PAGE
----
Manufactured by Logitech. Release Holidays 2014. Review sample provided by the manufacturer.
A PC gamer has to worry about a lot of different components: CPU, GPU, RAM, etc. All of those have a huge impact on how a game will run, sure, but sometimes the peripheral used to actually interface with your gaming PC doesn’t get treated with the same concern. Keyboards are all the same, right? They have buttons. You press them. Ho hum.
Not so! The set of keys you press to attack demons in Dragon Age: Inquisition or build cities in Civilization can affect your gaming. Not only can well-constructed keyboards react better to your inputs, but they often come with a slew of features to improve your experience. Sometimes those bells and whistles are annoying, getting in the way of just playing the game. The Logitech Orion Spark G910 mechanical keyboard doesn’t veer too far into feature-creep territory and instead offers an absolutely wonderful way to play games with only a few minor problems. Even using it to type up emails is oddly pleasurable.
(Aside: It seems like Logitech is taking product codenames and using them for real marketing purposes. What the heck does Orion Spark even mean? Can a constellation conduct electricity? What?)
The physical design of the keys requires some adjustment from the player initially. Each one has a sharp edge and angled upwards bevel to it. By just looking at them, you’d think the bevel is going to get in the way of your work or play, but in practice it leads to much fewer fumbled keystrokes. It’s almost as if each key is cradling your precious little sausage fingers, preventing you from pushing the wrong buttons. The keys also have a specially named mechanical switch – Romer-G. In contrast to its conspicuous name, the keys aren’t as loud or clackety-clacky as a lot of other mechanical keyboards. It’s certainly louder than the typical membrane switch most other keyboards use, but you won’t wake up the neighbors with your StarCraft-ing.
I’m not a professional gamer and I typically play games that do not require quick reflexes or frantic yet accurate key presses. When I did dabble in testing real-time strategy or action games, I found the Orion Spark’s reactiveness to be exemplary. The keys just work, but that’s true of a lot of keyboards. What separates the Orion Spark from the crowd is just how warm and fuzzy you feel using it.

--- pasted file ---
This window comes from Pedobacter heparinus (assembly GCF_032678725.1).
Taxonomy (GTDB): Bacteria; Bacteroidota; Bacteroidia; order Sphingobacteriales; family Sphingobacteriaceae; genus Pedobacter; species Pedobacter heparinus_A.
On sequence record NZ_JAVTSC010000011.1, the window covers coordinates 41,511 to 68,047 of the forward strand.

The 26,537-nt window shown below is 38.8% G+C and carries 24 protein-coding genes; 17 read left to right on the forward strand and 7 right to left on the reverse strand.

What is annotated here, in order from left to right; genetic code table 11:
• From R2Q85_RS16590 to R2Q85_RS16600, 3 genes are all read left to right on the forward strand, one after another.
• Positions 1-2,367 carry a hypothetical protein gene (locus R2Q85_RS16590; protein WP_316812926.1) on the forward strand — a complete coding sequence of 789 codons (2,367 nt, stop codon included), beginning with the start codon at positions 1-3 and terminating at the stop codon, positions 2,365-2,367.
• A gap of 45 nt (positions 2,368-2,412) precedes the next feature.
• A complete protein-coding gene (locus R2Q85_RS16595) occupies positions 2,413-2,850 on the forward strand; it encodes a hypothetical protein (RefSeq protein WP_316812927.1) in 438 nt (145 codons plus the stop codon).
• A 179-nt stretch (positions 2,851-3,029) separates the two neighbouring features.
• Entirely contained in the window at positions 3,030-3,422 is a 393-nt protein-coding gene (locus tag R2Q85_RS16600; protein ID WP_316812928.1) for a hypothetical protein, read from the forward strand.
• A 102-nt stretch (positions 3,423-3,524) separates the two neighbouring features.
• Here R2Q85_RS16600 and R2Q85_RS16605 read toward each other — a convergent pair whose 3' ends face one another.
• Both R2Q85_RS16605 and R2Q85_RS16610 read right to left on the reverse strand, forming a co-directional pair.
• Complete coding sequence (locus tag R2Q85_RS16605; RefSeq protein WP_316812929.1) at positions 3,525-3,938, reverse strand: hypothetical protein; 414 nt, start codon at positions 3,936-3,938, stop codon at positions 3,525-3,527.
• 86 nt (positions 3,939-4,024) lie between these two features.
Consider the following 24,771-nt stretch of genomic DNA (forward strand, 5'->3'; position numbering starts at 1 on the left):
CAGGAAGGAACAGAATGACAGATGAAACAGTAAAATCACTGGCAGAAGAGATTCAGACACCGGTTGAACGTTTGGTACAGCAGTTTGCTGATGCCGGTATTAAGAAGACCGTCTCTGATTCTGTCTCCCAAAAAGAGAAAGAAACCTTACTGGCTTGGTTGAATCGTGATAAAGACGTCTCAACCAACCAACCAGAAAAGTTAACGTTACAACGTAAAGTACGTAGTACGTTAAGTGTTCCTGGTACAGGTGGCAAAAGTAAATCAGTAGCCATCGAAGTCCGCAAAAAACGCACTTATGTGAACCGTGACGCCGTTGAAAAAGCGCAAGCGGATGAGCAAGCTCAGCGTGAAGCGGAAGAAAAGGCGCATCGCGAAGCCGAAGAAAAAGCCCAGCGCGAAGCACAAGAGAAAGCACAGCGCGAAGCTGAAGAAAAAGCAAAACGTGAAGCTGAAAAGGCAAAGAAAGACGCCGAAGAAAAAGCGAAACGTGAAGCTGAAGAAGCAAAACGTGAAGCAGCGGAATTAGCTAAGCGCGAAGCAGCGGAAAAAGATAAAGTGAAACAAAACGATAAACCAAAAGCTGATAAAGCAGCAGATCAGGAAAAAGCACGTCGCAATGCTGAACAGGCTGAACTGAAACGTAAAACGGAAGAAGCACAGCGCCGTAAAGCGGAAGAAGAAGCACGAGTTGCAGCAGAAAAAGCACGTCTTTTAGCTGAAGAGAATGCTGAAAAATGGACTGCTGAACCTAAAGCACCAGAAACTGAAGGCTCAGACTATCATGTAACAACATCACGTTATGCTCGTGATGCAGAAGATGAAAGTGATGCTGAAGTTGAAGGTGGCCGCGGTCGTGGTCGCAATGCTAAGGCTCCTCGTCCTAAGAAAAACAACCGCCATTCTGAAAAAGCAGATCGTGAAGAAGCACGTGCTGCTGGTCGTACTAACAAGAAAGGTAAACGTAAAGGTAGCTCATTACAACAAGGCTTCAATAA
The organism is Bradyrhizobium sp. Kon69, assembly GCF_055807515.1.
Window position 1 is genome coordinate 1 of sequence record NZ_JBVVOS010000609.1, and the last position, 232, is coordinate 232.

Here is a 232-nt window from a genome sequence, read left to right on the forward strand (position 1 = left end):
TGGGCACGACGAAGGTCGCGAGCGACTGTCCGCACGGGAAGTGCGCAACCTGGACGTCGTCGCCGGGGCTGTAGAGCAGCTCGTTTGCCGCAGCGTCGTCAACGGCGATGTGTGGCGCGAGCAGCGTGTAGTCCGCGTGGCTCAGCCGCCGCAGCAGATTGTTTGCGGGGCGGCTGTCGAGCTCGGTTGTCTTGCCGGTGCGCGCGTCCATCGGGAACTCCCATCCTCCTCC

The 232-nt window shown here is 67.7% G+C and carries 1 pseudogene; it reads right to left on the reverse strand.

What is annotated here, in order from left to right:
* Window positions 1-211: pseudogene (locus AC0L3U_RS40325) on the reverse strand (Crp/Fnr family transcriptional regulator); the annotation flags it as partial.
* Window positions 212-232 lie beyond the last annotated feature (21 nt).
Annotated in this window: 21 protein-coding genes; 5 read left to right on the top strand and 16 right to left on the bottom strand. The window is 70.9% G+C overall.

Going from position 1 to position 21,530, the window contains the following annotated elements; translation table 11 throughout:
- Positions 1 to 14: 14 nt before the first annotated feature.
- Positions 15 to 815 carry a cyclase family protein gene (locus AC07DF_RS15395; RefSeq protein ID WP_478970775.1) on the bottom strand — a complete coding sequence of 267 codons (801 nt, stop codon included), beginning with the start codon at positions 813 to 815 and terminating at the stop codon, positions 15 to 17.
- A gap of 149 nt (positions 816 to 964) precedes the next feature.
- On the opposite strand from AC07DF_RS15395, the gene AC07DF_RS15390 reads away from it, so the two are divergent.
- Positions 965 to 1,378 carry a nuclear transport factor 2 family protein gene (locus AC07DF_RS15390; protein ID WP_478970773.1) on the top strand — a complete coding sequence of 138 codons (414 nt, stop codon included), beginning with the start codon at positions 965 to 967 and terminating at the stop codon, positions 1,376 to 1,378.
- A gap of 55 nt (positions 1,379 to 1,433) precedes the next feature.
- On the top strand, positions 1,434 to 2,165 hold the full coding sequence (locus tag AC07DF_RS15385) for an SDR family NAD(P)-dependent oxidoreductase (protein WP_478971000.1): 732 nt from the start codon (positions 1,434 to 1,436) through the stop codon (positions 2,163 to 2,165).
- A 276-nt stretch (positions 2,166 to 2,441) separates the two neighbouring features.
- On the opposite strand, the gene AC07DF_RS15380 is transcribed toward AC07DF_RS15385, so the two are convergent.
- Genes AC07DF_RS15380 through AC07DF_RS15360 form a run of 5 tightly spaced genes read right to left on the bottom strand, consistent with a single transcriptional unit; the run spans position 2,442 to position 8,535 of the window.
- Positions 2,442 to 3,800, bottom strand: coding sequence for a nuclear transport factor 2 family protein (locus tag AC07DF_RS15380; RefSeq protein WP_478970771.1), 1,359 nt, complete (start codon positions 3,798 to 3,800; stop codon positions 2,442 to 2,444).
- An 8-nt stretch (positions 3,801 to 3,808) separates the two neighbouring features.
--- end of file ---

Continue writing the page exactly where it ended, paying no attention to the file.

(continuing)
The update to Logitech’s gaming software allows a great level of precision in its control of the keyboard. As with previous versions, you can map specific game commands or macros to any key and the quick macro system allows you to access the power of the keyboard without having to dig into menus. Those who enjoy delving into menus, however, won’t be disappointed either. You can create profiles for each game genre, or individual titles even, to adapt the Orion Spark to any circumstance.
Macros and commands can be mapped to additional macro keys – these are useful for commonly used game actions that don’t have a decent place to live near your hands. Logitech reduced the number of additional macro keys from previous keyboard designs and their position is a bit questionable. You only have G1 through G5 immediately to the left of the Tab key, with four more (G6 through G9) above the function keys. MMO players may scoff at such a reduction in available macro keys, and there are players, myself included, who want as many options as possible. So while I was disappointed at the reduction of choices, in practice I found I didn’t really need them. I never used the ones above the function keys – they were too far away to be useful – but the five accessible by the left pinky finger were enough for most gaming situations.
The lighting of your keys has become a desired feature for some PC-builders, and the Orion Spark delivers with a truly amazing level of color control. Again using the latest Logitech software, you can change the color and brightness for each individual key. That’s a big change from only being able to change how the whole keyboard appeared. The color palette available is just jaw-dropping. Logitech says there’s 16.8 million permutations – of course the eye can’t really distinguish that many – but it’s still impressive. The software can automatically color keys mapped with commands from specific game profiles, or you can color each key manually. If that seems tedious, the software lets you drag a box to select groups of keys to change colors, too. There are even neat little effects you can have running – the pulsing rainbow is mesmerizing, but my personal favorite is the breathing effect which dims and brightens the keys in a slow pattern.